Alzheimer’s Disease is one of the biggest concerns many of us have as we get older. By leading a brain-healthy lifestyle, you may be able to prevent the symptoms of Alzheimer’s disease and slow down. Scientists have debated for a long why there seems to be a link between an individual’s higher levels of education and lower rates of Alzheimer’s disease in later life.
New research from Johns Hopkins Medicine suggests that smarter, more educated people aren’t protected from the disease, but do get a cognitive “head start” that may keep their minds functioning better temporarily.
Though the previous study consistently discovered a correlation between high education and low rate of dementia, it has been unclear whether this link was related to actual structural differences in the brain, or if it simply was a case of more education giving individuals a kind of cognitive head start.
To examine this discrimination, researchers looked at data from a study following thousands of subjects for several decades, from mid-life to later-life.
The findings suggest (don’t prove) that exercising your brain might help keep people cognitively functional longer, but there will be no inevitable reduction in Alzheimer’s disease.
“Our study was designed to look for trends, not prove cause and effect, but the major implication of our study is that exposure to education and better cognitive performance when you’re younger can help preserve cognitive function for a while even if it’s unlikely to change the course of the disease,” says Rebecca Gottesman, M.D., Ph.D., professor of neurology at the Johns Hopkins University School of Medicine and of epidemiology at the Johns Hopkins Bloomberg School of Public Health.
For the study, the researchers focused on a group of 331 participants without dementia, who all underwent brain imaging to evaluate levels of amyloid beta in the brain, the main pathological characteristic associated with the onset of Alzheimer’s disease. Some 54 had less than high school education, 144 had completed high school or earned their GED diploma, and 133 had some college or more formal education.
The participants were also cognitively tested several times over a 20-year period to track any decline.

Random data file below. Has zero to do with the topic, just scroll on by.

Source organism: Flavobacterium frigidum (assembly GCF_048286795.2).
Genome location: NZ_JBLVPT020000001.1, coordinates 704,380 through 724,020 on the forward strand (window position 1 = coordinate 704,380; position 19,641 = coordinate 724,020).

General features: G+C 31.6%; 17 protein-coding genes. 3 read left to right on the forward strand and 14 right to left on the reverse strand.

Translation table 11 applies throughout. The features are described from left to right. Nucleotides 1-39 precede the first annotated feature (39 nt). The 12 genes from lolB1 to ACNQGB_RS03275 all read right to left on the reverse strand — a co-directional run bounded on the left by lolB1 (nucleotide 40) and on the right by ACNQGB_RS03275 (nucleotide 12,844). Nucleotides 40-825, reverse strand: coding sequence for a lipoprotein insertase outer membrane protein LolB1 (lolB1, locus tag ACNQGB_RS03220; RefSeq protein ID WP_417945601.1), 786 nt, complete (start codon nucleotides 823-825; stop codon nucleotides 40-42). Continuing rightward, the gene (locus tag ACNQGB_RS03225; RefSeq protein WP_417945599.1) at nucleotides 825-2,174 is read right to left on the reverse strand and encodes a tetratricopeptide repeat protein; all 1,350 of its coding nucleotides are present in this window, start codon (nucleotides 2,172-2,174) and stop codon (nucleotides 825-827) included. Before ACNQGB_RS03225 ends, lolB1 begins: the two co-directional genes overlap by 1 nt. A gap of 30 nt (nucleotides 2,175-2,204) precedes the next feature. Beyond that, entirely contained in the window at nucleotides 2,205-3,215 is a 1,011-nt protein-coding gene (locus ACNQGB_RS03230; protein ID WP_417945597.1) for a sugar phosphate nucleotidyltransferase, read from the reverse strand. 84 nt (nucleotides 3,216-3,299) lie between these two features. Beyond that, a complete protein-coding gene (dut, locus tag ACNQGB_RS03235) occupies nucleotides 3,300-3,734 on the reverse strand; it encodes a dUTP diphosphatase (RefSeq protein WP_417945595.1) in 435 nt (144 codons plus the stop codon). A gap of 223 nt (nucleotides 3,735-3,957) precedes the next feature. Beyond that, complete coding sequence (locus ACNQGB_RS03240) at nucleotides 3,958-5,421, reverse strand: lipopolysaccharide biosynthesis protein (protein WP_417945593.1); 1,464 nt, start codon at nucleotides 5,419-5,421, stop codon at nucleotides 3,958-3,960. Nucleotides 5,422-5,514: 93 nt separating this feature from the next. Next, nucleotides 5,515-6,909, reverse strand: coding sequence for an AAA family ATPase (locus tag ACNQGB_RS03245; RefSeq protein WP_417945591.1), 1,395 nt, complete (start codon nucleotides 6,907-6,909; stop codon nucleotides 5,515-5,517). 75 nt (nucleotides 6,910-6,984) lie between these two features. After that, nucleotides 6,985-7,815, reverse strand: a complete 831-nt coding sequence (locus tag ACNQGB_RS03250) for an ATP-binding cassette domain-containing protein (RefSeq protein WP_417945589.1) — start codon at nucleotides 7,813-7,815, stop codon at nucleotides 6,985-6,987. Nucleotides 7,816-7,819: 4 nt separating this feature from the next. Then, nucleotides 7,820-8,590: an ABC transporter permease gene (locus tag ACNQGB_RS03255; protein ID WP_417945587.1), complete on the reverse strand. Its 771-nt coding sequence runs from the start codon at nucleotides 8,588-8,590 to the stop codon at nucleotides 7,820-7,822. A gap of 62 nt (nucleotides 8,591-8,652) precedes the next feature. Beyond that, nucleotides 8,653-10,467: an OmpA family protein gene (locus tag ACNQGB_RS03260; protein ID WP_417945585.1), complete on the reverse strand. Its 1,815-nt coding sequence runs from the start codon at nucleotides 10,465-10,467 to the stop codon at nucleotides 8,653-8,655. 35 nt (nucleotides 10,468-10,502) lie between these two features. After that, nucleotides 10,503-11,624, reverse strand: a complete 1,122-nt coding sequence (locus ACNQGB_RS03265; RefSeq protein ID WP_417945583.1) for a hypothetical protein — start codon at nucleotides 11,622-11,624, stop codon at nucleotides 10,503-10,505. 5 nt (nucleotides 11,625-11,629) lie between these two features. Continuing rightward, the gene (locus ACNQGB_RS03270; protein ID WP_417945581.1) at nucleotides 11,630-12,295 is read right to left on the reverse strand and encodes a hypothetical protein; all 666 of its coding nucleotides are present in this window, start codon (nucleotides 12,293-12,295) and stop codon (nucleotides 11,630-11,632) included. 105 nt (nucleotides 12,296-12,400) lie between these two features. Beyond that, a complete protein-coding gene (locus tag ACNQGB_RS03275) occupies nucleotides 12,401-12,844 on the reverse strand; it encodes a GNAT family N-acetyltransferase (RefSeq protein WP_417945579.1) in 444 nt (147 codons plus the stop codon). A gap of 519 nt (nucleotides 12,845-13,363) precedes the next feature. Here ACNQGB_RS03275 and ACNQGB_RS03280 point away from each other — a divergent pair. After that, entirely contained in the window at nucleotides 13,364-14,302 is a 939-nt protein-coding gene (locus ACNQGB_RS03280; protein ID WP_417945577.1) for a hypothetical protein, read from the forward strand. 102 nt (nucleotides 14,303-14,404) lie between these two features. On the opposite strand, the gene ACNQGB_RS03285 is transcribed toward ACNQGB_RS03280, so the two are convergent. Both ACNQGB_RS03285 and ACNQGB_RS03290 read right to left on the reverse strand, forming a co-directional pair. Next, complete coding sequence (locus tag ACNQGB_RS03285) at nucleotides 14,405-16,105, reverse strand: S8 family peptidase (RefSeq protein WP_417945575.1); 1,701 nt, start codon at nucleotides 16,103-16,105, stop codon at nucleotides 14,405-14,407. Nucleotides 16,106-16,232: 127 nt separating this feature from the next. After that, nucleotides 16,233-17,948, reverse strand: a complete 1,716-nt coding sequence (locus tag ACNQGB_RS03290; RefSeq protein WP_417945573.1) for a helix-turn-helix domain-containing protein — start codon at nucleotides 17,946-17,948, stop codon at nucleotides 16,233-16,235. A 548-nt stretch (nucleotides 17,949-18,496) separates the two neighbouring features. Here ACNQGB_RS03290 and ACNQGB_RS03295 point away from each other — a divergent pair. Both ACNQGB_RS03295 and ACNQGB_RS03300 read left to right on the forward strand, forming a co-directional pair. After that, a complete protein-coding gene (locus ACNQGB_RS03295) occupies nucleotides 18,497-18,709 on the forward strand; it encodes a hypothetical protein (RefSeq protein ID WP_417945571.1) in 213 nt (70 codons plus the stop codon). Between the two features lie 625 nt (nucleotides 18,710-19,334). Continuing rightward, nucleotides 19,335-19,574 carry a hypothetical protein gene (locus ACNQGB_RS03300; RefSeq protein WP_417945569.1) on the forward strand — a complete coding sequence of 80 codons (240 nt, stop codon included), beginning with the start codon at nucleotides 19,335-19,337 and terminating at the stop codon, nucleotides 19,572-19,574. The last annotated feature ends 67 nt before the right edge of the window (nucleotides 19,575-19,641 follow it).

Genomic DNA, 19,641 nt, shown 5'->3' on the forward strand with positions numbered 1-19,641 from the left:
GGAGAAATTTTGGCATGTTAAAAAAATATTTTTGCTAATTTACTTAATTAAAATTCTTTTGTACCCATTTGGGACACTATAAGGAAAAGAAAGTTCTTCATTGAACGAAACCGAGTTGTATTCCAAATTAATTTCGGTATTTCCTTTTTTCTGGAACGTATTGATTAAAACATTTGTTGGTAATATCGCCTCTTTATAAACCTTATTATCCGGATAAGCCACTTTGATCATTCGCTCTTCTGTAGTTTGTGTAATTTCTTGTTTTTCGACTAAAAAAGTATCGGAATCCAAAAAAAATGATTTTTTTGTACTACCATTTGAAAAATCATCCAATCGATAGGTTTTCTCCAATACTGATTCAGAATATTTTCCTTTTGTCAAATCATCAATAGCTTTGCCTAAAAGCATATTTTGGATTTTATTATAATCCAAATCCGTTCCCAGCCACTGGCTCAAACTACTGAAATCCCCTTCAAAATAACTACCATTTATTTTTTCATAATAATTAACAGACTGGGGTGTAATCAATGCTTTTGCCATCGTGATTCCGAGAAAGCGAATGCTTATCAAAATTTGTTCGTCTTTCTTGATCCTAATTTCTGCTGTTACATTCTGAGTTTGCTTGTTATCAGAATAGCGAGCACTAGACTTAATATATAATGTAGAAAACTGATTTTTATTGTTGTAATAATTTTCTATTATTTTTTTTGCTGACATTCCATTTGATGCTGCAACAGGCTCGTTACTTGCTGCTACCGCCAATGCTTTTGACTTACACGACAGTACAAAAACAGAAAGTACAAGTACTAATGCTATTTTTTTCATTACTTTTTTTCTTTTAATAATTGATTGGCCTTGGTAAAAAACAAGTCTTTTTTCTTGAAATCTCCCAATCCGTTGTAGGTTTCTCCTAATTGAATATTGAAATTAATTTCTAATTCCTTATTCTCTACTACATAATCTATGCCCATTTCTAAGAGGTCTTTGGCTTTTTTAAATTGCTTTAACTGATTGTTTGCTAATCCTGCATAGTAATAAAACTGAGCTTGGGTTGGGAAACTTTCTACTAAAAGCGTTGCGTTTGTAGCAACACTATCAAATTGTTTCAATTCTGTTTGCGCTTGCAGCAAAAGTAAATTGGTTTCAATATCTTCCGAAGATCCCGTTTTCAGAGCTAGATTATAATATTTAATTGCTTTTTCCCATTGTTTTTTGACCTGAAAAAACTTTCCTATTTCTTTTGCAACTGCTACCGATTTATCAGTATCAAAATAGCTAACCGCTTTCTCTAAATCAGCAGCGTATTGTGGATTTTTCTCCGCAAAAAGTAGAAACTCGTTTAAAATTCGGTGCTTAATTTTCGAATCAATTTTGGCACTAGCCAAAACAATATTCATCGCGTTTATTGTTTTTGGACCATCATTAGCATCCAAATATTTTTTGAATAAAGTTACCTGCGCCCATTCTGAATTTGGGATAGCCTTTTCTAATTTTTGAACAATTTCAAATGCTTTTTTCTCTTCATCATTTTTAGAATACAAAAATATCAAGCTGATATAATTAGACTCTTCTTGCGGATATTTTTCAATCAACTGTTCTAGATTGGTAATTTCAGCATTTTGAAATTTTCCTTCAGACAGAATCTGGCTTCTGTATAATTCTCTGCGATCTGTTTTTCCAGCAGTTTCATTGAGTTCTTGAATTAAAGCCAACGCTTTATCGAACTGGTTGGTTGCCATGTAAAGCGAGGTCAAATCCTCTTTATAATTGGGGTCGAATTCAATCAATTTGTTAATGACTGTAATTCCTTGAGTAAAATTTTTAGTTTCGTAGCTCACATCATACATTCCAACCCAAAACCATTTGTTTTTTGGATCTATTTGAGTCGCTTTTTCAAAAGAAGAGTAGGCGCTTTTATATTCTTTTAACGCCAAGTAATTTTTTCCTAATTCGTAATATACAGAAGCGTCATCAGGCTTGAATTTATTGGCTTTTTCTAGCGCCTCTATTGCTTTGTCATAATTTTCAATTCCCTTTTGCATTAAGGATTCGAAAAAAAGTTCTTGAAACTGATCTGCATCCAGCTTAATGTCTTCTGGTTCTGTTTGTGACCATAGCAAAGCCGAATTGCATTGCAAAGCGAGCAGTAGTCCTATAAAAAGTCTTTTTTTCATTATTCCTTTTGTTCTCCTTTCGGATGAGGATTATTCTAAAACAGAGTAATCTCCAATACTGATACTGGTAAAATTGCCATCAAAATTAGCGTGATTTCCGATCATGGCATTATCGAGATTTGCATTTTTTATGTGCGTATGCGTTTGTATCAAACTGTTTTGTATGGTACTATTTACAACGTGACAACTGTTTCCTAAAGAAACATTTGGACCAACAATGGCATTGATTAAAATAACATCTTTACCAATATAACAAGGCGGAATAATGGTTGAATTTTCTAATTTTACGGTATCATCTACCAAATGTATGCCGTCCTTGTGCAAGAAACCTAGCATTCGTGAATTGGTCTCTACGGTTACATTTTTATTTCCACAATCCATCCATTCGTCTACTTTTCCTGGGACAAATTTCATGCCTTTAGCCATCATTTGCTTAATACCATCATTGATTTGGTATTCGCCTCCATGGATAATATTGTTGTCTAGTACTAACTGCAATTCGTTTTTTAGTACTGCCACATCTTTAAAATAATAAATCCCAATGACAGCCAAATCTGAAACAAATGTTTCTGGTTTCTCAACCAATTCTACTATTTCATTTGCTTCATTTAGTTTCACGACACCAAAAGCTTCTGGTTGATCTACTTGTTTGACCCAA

The researcher team found that education level has no association with the rate of pathological progression in Alzheimer’s disease. And hence, regardless of the level of education of a person, the progression of amyloid beta was the same.
However, cognitive testing revealed a distinct correlation between education levels and intellectual function, despite amyloid beta accumulations in the brain. This means college-educated subjects performed better on cognitive tests in later years compared to subjects with lower levels of education, even though both groups displayed similar amyloid beta levels. The distinction is particularly important for researchers trailing experimental treatments and evaluating the efficacy of potential new drugs.
This suggests that cognitive tests may not be a useful way to objectively evaluate how effective a new treatment may be, as individuals with similar levels of Alzheimer’s pathology could demonstrate different cognitive scores depending on education levels.
“Our data suggest that more education seems to play a role as a form of cognitive reserve that helps people do better at baseline, but it doesn’t affect one’s actual level of decline,” says Gottesman. “This makes studies tricky because someone who has good education may be less likely to show a benefit of an experimental treatment because they are already doing well.”
Gottesman noted, to overcome this problem in future studies cognitive performance must be evaluated in individuals over time instead of measured at a single point. This would hopefully account for the variations in individual cognitive responses to prospective treatments. The research also suggests while higher levels of education may keep one’s brain cognitively functional, at least temporarily, it doesn’t fundamentally alter the pathological course of the disease.
Additional authors include Andreea Rawlings of Oregon State University, A. Richey Sharrett and Dean Wong of Johns Hopkins, Thomas Mosley of the University of Mississippi and David Knopman of the Mayo Clinic.
The findings are published in the April issue of the Journal of Alzheimer’s Disease.